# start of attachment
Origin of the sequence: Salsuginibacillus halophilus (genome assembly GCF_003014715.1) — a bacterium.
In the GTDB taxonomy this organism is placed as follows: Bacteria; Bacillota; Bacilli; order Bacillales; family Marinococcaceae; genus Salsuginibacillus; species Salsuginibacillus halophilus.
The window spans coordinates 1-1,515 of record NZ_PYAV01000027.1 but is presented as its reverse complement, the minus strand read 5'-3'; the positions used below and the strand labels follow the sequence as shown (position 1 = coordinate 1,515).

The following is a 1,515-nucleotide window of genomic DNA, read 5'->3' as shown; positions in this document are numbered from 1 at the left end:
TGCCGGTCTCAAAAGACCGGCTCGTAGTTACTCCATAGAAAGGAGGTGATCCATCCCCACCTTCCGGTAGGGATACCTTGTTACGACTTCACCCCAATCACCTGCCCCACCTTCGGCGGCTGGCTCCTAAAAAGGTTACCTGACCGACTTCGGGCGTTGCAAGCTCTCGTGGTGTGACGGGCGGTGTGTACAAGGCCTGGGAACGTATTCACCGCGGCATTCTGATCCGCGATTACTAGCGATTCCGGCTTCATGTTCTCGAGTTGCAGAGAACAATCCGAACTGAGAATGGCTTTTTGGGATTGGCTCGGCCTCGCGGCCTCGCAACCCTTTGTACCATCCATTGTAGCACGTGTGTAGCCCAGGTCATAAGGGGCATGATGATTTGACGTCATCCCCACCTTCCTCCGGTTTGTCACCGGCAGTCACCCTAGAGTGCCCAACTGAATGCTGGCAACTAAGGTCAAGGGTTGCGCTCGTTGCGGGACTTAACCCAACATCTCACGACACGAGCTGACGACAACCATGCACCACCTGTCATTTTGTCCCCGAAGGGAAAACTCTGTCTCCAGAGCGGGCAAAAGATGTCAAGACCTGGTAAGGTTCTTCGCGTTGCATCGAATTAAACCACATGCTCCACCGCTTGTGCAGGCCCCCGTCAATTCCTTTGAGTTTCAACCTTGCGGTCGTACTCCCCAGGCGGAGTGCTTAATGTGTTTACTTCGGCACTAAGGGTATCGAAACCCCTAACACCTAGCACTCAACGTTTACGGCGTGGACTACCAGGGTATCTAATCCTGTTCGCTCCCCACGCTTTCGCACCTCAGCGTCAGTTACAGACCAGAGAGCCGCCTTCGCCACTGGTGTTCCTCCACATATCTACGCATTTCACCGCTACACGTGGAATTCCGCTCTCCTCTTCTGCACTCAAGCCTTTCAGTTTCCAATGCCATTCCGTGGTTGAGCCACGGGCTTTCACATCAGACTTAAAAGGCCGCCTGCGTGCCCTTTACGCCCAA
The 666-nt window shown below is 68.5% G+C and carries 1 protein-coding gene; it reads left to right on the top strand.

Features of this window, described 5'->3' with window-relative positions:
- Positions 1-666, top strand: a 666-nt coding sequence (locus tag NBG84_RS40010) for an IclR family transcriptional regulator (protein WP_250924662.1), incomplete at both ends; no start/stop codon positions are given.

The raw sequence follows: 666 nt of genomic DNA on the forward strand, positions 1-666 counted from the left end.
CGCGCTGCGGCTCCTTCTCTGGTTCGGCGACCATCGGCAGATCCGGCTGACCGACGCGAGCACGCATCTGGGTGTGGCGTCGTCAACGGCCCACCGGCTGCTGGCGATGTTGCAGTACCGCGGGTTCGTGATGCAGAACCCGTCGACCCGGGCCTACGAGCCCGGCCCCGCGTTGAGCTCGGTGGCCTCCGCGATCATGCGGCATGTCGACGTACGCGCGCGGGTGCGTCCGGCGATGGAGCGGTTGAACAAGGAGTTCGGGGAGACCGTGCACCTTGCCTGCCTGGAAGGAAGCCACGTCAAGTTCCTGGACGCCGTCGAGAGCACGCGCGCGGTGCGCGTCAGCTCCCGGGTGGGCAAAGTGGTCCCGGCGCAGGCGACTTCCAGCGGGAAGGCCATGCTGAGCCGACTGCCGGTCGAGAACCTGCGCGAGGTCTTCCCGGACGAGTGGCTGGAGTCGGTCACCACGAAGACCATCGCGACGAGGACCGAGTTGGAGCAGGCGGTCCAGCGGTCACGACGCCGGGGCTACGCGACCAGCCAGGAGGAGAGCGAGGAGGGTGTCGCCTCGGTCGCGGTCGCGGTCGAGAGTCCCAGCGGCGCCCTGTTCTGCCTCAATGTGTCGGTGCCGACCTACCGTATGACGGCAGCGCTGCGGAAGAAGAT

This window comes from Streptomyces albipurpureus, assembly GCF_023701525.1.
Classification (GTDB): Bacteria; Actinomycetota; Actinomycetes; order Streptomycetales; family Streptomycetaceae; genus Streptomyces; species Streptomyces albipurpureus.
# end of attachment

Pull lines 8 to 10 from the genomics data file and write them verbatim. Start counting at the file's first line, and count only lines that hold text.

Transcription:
- Positions 1-666, top strand: a 666-nt coding sequence (locus tag NBG84_RS40010) for an IclR family transcriptional regulator (protein WP_250924662.1), incomplete at both ends; no start/stop codon positions are given.

The raw sequence follows: 666 nt of genomic DNA on the forward strand, positions 1-666 counted from the left end.
CGCGCTGCGGCTCCTTCTCTGGTTCGGCGACCATCGGCAGATCCGGCTGACCGACGCGAGCACGCATCTGGGTGTGGCGTCGTCAACGGCCCACCGGCTGCTGGCGATGTTGCAGTACCGCGGGTTCGTGATGCAGAACCCGTCGACCCGGGCCTACGAGCCCGGCCCCGCGTTGAGCTCGGTGGCCTCCGCGATCATGCGGCATGTCGACGTACGCGCGCGGGTGCGTCCGGCGATGGAGCGGTTGAACAAGGAGTTCGGGGAGACCGTGCACCTTGCCTGCCTGGAAGGAAGCCACGTCAAGTTCCTGGACGCCGTCGAGAGCACGCGCGCGGTGCGCGTCAGCTCCCGGGTGGGCAAAGTGGTCCCGGCGCAGGCGACTTCCAGCGGGAAGGCCATGCTGAGCCGACTGCCGGTCGAGAACCTGCGCGAGGTCTTCCCGGACGAGTGGCTGGAGTCGGTCACCACGAAGACCATCGCGACGAGGACCGAGTTGGAGCAGGCGGTCCAGCGGTCACGACGCCGGGGCTACGCGACCAGCCAGGAGGAGAGCGAGGAGGGTGTCGCCTCGGTCGCGGTCGCGGTCGAGAGTCCCAGCGGCGCCCTGTTCTGCCTCAATGTGTCGGTGCCGACCTACCGTATGACGGCAGCGCTGCGGAAGAAGAT